The reporter’s quip would lose little of its punch over the rest of the century. Most white Americans viewed African Americans as irrelevant to economic progress, a people left floundering off to one side of capitalism’s onward rush. Few would have disagreed with the comment of one irritated letter writer to the Morning Courier and New-York Enquirer: “Negroes are a blotch of the darkest hue on the character of the ‘first commercial city.’ ” White Americans struggled especially with the very idea of a wealthy black man, associating all African Americans with slavery and poverty. Nevertheless, within a decade of the Herald reporter’s story, New York had its first publicly acknowledged black millionaire. In a March 1852 issue of Frederick Douglass’ Paper, the black intellectual and activist James McCune Smith referred to Jerry Hamilton as “the only black millionaire in New York.” Although McCune Smith scorned him for his single-minded pursuit of the dollar, he and other members of the black intelligentsia such as Frederick Douglass had to concede the degree of Hamilton’s success. He thus became not just the first African American, but also one of the earliest Americans, to be labeled a millionaire. At his death, twenty-three years later, dozens of newspapers from as far afield as Ohio, Louisiana, Missouri, Texas and California acknowledged that Hamilton was the richest colored man in the country -- as one of them put it, he had “accumulated a colossal fortune of nearly two millions ($2,000,000) dollars.”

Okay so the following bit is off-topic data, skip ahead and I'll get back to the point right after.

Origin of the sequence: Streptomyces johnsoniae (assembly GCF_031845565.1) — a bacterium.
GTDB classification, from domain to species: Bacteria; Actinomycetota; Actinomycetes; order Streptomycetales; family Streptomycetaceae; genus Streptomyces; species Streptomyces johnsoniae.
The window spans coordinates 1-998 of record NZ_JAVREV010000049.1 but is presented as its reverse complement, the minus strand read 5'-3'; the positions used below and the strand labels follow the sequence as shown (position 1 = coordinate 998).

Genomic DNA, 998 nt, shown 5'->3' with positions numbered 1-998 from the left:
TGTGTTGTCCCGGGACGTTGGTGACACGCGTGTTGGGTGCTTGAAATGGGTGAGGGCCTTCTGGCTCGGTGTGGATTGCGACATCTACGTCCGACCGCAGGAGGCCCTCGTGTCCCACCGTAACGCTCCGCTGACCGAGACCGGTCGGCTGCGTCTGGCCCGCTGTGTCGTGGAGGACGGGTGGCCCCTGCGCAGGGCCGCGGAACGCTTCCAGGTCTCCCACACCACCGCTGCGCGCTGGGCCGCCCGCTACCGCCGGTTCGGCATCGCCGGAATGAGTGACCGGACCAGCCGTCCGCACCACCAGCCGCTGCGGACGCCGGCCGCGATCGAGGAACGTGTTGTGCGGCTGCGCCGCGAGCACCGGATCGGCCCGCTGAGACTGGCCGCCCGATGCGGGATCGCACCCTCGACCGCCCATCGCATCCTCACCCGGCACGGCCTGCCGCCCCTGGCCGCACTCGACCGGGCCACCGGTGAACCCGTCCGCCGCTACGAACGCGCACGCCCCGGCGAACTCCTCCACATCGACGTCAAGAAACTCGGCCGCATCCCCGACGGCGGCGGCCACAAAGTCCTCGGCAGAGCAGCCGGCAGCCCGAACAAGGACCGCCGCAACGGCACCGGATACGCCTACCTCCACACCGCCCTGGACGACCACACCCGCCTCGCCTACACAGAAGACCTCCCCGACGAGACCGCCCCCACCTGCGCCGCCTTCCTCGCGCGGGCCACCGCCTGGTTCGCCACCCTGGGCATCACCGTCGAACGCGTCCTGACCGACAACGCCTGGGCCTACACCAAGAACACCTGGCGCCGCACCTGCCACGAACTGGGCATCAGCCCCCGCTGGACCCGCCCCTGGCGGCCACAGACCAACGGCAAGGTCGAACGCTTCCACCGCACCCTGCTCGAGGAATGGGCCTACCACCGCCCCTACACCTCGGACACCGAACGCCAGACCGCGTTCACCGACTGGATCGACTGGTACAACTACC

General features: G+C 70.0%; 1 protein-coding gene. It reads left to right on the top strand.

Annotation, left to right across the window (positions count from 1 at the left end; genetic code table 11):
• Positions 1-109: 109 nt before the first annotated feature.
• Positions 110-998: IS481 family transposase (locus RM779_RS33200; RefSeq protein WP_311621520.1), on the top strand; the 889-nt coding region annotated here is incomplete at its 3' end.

Jerry Hamilton, better known as Jeremiah G. Hamilton, was a broker, a black man whose very existence flies in the face of our understanding of the way things were in nineteenth-century New York. Although a pioneer, far from being some novice feeling his way around the economy’s periphery, he was a Wall Street adept, a skilled and innovative financial manipulator. Unlike later black success stories, such as Madam C. J. Walker, the early-twentieth-century manufacturer of beauty products often assumed to be the first African American millionaire, who would make their fortunes selling goods to black consumers, Hamilton cut a swath through the lily-white New York business world of the middle decades of the nineteenth century. In this domain his depredations soon earned him the nickname “Prince of Darkness.” Others, with even less affection, simply called him “Nigger Hamilton.”